Bottle variation or taster variation? Under most circumstances I would be very willing to accept that I am the most likely cause of inconsistency. But in this case the differences were so marked that I am leaning much more towards the bottle variation explanation. Maybe the 2011 wines were from different batches, or the storage conditions differed before the wines reached me? Not that I am suggesting there was any heat damage or similar – just that they happened to be not so good for these particular wines. The closure was not natural cork BTW, so a dodgy cork would not be an explanation.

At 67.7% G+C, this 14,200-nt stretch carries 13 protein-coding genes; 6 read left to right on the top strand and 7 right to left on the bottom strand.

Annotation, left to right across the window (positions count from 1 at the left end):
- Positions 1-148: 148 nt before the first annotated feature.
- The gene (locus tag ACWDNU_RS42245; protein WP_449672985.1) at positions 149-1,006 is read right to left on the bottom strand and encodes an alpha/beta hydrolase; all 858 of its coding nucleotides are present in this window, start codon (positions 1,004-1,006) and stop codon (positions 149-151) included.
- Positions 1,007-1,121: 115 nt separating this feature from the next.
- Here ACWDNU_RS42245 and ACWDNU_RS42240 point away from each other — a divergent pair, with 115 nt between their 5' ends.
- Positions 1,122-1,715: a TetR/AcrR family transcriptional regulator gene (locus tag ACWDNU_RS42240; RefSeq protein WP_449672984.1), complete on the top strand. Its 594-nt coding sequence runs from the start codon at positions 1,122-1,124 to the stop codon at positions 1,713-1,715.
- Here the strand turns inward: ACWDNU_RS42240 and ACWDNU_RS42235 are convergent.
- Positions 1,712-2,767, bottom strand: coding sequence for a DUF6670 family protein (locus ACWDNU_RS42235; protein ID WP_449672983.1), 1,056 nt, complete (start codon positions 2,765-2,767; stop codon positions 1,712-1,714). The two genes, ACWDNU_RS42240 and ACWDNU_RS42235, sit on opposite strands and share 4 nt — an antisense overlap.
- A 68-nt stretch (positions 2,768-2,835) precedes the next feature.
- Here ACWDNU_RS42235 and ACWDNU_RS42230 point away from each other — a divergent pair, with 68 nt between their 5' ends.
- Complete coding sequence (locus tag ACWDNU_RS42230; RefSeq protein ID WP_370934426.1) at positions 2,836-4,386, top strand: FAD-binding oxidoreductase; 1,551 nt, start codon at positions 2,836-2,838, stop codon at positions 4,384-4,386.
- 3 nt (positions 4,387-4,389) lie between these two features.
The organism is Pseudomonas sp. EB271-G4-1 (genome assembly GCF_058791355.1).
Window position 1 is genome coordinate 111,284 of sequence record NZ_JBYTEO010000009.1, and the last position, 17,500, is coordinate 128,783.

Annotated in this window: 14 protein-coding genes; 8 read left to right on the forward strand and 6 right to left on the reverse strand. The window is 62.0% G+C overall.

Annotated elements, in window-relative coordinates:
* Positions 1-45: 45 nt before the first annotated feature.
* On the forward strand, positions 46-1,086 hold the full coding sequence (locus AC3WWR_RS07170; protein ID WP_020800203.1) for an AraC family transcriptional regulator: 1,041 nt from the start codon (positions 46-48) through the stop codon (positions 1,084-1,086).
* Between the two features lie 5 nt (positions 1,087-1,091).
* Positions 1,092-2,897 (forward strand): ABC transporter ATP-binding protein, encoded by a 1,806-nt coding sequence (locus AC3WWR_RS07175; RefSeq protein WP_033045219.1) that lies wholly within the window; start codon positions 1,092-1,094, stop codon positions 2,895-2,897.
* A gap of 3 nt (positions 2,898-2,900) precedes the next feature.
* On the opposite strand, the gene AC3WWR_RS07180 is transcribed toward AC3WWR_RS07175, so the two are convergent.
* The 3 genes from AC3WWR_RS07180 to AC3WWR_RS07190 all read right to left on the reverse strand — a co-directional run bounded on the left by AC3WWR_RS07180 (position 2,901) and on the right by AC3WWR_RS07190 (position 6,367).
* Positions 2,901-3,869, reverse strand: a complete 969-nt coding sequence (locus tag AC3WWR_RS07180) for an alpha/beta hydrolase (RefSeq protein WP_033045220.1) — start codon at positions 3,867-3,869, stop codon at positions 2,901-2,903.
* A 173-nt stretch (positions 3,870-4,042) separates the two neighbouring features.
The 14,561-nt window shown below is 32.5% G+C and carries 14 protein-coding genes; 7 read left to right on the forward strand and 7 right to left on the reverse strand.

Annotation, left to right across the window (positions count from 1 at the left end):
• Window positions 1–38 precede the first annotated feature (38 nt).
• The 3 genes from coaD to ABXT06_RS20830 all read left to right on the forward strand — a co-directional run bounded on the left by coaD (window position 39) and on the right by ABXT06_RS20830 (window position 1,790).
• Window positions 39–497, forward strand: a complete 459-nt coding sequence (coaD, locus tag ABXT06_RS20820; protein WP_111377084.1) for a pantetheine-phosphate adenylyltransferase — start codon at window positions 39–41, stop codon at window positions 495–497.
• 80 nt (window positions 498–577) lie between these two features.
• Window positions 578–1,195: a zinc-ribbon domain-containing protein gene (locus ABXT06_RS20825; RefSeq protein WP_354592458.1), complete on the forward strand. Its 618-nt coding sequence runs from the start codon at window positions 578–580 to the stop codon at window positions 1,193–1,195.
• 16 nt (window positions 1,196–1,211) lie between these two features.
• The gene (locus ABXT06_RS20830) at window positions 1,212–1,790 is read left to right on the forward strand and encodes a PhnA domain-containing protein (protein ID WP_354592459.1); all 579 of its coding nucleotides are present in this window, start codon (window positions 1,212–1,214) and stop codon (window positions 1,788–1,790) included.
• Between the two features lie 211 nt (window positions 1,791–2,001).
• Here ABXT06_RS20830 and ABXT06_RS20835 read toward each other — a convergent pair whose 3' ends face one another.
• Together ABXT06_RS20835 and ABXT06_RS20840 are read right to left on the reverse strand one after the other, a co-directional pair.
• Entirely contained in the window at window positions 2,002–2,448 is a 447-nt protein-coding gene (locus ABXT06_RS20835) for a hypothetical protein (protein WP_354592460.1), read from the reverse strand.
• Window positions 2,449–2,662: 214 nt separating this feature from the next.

What can we learn from this?

  1. This is the way things are for wine that are more interesting. We have to accept it.
  2. When I highlight a single wine in a blog post, it will be one I have tried on multiple occasions or one I have both tasted and drunk at least half a bottle of, with food where appropriate. Maybe I need to hold back on my opinions even more. Not that I feel guilty over this incident – I rarely review freebie bottles, and in this case I put my money where my mouth was to the extent that I doubt anyone else had chance to buy any.
  3. As a consumer of tasting notes, I shall be even more sceptical. And I recommend that attitude to you too.